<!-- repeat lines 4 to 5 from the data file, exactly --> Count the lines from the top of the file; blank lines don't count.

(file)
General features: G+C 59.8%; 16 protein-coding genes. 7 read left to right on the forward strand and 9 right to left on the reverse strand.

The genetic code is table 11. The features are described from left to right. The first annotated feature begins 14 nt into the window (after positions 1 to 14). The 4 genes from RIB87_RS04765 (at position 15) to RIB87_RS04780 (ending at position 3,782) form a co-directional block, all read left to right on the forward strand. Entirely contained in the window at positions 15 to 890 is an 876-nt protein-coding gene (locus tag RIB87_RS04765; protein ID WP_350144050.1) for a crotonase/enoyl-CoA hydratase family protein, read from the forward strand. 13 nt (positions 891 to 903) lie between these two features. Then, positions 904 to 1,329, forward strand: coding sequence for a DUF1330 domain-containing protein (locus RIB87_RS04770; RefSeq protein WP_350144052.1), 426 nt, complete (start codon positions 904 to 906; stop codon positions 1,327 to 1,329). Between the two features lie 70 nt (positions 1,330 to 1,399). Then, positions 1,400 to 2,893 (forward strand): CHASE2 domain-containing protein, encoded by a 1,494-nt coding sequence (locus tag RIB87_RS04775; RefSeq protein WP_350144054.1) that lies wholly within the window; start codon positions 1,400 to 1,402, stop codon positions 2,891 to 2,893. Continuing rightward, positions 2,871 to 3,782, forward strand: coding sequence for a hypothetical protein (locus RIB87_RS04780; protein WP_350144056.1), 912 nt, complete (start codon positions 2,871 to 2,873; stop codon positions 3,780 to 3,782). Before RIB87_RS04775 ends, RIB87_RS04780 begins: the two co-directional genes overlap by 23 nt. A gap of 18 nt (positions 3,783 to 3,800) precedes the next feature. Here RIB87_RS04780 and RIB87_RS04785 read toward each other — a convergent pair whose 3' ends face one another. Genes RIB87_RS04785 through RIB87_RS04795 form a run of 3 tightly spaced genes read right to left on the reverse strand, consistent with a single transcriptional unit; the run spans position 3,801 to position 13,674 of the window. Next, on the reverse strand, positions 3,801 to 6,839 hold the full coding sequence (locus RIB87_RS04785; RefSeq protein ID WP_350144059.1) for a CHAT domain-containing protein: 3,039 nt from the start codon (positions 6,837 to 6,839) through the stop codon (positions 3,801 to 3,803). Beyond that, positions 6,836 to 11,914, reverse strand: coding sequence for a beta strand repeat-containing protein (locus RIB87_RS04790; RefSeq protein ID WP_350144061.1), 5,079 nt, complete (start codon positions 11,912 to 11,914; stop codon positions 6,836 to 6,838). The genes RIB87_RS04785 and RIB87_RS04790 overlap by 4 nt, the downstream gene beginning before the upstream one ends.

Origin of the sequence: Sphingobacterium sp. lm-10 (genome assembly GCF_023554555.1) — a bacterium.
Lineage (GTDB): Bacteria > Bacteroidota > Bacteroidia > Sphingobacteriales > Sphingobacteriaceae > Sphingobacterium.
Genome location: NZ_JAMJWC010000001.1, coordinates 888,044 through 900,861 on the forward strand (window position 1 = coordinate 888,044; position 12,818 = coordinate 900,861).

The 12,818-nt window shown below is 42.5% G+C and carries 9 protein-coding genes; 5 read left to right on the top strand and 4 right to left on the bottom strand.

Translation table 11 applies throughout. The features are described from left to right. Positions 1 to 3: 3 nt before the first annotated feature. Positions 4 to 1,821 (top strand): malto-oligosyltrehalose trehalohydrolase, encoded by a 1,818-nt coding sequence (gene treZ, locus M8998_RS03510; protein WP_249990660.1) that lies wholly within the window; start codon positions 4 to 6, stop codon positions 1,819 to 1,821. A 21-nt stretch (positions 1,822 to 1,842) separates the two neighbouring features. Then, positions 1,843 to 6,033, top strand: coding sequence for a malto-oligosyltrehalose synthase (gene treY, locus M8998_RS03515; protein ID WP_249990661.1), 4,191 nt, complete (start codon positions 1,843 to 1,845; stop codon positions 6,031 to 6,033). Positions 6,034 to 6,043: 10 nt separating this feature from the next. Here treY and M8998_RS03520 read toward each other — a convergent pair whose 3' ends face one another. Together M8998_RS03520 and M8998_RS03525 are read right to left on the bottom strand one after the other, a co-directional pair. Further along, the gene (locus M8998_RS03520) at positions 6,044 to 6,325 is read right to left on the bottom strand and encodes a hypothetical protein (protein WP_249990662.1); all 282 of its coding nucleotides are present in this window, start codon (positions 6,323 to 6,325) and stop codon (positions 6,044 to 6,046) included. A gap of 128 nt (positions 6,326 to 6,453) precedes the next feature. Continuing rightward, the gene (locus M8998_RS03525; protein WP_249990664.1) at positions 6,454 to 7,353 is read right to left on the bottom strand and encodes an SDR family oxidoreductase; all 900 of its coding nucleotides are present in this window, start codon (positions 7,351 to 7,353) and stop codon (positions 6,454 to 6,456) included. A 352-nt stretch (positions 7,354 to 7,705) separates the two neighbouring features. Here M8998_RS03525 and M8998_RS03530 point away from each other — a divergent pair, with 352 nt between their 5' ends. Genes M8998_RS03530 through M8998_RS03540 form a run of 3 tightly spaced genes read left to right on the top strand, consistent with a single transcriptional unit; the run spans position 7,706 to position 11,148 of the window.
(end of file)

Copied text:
Lineage (GTDB): Bacteria > Bacteroidota > Bacteroidia > Sphingobacteriales > Sphingobacteriaceae > Sphingobacterium.
Genome location: NZ_JAMJWC010000001.1, coordinates 888,044 through 900,861 on the forward strand (window position 1 = coordinate 888,044; position 12,818 = coordinate 900,861).